Then there are the celebrities. For every Katy Perry or Taylor Swift who prefers not to be called the F-word, there is a Lorde or a Tavi Gevinson who wears the badge with not just pride, but in-your- face joyfulness. When comedians (and out-and-proud feminists) Tina Fey and Amy Poehler took the stage to host this year’s Golden Globes, they turned the tables on Hollywood’s notorious gender double standards by mocking George Clooney for dating young women. The crowd couldn’t have loved it more.
What, or who, has sparked this renaissance? Is it down to social media and the power of the internet? Is it because a generation of young women raised in the post-feminist era are still bumping their well-groomed heads against a glass ceiling? Or, is it down to dismay that, after all this time, female leaders such as Hillary Clinton and Julia Gillard continue to face sexism? After all, if the most powerful women in the world have trouble with misogyny, what hope do the rest of us have?
Some commentators believe feminism’s latest incarnation can be traced to British journalist Caitlin Moran, who published a call to arms in her 2012 memoir, How To Be A Woman. In it, she identified the importance of giant underpants to the feminist cause – arguing that comfort should take precedence over the modern mania for sexy briefs, which women wear in the “demented belief” that they might face, at any moment, a snap inspection of their “total hotness”. She asked why on earth women wear stilettos. And she talked about vaginas, a lot.
Her approach was a little different to her feminist foremothers. When Virginia Woolf published her seminal essay, A Room Of One’s Own, in 1929, she railed against the lack of educational opportunities afforded to girls by a society that believed “the best woman was intellectually the inferior of the worst man”. In the 1940s, Simone de Beauvoir declared in The Second Sex that women were not born, but placed in the role by society. And in the ’70s, Germaine Greer argued the suburban nuclear family repressed women sexually.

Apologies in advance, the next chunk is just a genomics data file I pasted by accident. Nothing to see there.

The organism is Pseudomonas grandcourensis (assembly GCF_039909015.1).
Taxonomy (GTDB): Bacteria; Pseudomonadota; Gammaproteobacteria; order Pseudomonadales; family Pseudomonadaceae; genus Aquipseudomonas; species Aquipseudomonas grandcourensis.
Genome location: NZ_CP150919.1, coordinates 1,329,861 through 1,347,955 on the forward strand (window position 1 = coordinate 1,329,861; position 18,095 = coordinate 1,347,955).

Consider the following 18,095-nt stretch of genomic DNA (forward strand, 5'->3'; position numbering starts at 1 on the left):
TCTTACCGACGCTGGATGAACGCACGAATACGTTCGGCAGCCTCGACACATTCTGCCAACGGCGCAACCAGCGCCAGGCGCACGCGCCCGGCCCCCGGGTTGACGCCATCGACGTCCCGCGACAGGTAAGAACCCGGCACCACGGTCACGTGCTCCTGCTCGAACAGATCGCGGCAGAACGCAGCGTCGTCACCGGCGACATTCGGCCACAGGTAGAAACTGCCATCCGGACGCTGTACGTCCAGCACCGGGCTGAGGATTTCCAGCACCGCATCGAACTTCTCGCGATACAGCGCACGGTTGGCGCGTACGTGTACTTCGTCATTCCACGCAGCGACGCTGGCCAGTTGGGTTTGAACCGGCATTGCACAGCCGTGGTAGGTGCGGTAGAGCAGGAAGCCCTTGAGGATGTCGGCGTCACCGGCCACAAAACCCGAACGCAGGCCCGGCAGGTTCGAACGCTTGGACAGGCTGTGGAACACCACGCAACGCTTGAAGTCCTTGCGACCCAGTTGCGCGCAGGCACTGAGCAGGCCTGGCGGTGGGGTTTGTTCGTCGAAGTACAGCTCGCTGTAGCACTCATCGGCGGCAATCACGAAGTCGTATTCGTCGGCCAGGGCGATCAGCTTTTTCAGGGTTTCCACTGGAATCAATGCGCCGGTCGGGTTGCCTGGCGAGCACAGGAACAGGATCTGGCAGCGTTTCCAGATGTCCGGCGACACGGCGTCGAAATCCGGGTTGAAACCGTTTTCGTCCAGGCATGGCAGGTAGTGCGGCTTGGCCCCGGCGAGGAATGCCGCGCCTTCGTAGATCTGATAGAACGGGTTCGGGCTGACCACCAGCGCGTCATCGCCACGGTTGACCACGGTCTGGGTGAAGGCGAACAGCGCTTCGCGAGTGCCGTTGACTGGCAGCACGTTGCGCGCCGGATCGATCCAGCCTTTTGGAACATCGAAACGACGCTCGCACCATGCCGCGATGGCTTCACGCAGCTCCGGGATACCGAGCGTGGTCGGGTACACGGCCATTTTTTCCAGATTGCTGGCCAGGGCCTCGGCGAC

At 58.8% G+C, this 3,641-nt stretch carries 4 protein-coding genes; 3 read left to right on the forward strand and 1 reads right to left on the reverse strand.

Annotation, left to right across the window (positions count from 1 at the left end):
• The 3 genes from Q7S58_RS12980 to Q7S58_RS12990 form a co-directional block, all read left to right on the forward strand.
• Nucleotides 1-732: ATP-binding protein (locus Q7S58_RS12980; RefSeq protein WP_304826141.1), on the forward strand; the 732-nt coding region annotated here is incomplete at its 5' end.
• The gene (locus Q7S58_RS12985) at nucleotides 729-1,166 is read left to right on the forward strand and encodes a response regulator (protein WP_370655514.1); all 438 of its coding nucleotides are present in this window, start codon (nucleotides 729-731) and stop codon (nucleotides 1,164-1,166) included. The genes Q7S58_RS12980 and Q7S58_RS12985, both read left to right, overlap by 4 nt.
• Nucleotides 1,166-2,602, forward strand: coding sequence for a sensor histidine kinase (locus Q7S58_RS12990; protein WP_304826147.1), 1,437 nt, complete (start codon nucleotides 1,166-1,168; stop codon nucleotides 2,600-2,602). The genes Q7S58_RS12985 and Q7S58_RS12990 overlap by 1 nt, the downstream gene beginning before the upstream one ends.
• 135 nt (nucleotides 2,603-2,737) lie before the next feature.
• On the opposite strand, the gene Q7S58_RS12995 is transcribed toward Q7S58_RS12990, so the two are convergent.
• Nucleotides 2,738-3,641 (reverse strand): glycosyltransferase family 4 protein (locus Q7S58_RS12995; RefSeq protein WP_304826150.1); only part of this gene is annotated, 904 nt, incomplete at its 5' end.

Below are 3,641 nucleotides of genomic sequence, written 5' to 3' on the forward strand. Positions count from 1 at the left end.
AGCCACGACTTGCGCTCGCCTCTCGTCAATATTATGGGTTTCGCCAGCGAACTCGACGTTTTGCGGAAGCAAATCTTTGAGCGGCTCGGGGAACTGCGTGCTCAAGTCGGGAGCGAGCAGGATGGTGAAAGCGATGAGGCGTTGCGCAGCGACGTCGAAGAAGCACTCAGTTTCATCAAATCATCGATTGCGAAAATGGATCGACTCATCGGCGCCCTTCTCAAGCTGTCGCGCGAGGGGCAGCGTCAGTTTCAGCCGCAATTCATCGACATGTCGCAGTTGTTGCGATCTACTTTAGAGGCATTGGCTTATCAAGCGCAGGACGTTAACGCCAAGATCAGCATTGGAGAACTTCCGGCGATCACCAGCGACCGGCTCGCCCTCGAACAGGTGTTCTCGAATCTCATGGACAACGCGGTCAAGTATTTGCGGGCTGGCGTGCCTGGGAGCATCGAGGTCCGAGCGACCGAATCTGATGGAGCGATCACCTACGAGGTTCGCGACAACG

These women have different preoccupations, but their argument has been the same across the decades: why we should care about gender equality. It’s the method of delivery that’s changed.
Dr Rebecca Huntley, executive director of social research company Ipsos, believes the internet is behind the latest push for gender equality, having finally offered women access to a means of mass communication. “Women have more of a voice online than they ever did in traditional media,” says Dr Huntley. “It might seem like feminism is suddenly trendy. Maybe it is more that we are suddenly hearing, via the internet, the conversations that women were previously having among themselves.”
Laura Bates, the UK feminist founder of The Everyday Sexism Project website, which she has turned into a soon-to-be-published book, says feminism has “absolutely” enjoyed a resurgence in popular culture. “I think we’re reaching a tipping point where people are finally feeling able to stand up to high-profile misogyny and sexism,” states Bates. “Because the more people who speak out about it, the harder it is to silence it.”